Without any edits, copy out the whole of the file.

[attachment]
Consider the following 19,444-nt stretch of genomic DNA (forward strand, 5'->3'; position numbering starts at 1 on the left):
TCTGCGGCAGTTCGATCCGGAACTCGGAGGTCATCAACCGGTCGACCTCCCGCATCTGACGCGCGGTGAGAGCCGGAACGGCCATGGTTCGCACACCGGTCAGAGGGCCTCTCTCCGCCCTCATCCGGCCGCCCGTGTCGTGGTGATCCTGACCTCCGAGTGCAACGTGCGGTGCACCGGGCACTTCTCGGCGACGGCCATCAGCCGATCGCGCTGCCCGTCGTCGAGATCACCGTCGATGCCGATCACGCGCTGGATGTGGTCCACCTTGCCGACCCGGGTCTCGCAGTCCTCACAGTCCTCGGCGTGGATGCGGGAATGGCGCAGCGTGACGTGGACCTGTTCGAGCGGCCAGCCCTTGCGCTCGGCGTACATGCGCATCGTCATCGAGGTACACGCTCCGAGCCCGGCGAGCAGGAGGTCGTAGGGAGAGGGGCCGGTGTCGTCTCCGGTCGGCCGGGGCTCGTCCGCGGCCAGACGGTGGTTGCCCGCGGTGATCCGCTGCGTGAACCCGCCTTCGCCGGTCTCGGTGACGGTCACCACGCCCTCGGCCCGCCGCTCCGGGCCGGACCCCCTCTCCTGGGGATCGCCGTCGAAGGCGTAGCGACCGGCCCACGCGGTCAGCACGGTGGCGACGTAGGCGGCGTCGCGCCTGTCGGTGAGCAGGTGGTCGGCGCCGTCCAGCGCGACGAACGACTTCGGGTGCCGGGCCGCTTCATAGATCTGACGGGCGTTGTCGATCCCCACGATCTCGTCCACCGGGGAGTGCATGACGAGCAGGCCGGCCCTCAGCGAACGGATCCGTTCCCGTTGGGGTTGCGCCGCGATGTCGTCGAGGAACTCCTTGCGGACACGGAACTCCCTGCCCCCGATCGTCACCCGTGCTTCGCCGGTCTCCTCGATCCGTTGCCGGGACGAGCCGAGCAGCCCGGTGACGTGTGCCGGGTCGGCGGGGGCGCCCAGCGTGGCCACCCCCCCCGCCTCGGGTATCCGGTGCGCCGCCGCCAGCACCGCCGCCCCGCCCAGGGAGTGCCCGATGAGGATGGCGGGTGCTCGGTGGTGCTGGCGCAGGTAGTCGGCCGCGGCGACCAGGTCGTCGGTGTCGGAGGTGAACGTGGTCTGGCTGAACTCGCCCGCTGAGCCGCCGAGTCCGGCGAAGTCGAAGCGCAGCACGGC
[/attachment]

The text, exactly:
Consider the following 19,444-nt stretch of genomic DNA (forward strand, 5'->3'; position numbering starts at 1 on the left):
TCTGCGGCAGTTCGATCCGGAACTCGGAGGTCATCAACCGGTCGACCTCCCGCATCTGACGCGCGGTGAGAGCCGGAACGGCCATGGTTCGCACACCGGTCAGAGGGCCTCTCTCCGCCCTCATCCGGCCGCCCGTGTCGTGGTGATCCTGACCTCCGAGTGCAACGTGCGGTGCACCGGGCACTTCTCGGCGACGGCCATCAGCCGATCGCGCTGCCCGTCGTCGAGATCACCGTCGATGCCGATCACGCGCTGGATGTGGTCCACCTTGCCGACCCGGGTCTCGCAGTCCTCACAGTCCTCGGCGTGGATGCGGGAATGGCGCAGCGTGACGTGGACCTGTTCGAGCGGCCAGCCCTTGCGCTCGGCGTACATGCGCATCGTCATCGAGGTACACGCTCCGAGCCCGGCGAGCAGGAGGTCGTAGGGAGAGGGGCCGGTGTCGTCTCCGGTCGGCCGGGGCTCGTCCGCGGCCAGACGGTGGTTGCCCGCGGTGATCCGCTGCGTGAACCCGCCTTCGCCGGTCTCGGTGACGGTCACCACGCCCTCGGCCCGCCGCTCCGGGCCGGACCCCCTCTCCTGGGGATCGCCGTCGAAGGCGTAGCGACCGGCCCACGCGGTCAGCACGGTGGCGACGTAGGCGGCGTCGCGCCTGTCGGTGAGCAGGTGGTCGGCGCCGTCCAGCGCGACGAACGACTTCGGGTGCCGGGCCGCTTCATAGATCTGACGGGCGTTGTCGATCCCCACGATCTCGTCCACCGGGGAGTGCATGACGAGCAGGCCGGCCCTCAGCGAACGGATCCGTTCCCGTTGGGGTTGCGCCGCGATGTCGTCGAGGAACTCCTTGCGGACACGGAACTCCCTGCCCCCGATCGTCACCCGTGCTTCGCCGGTCTCCTCGATCCGTTGCCGGGACGAGCCGAGCAGCCCGGTGACGTGTGCCGGGTCGGCGGGGGCGCCCAGCGTGGCCACCCCCCCCGCCTCGGGTATCCGGTGCGCCGCCGCCAGCACCGCCGCCCCGCCCAGGGAGTGCCCGATGAGGATGGCGGGTGCTCGGTGGTGCTGGCGCAGGTAGTCGGCCGCGGCGACCAGGTCGTCGGTGTCGGAGGTGAACGTGGTCTGGCTGAACTCGCCCGCTGAGCCGCCGAGTCCGGCGAAGTCGAAGCGCAGCACGGC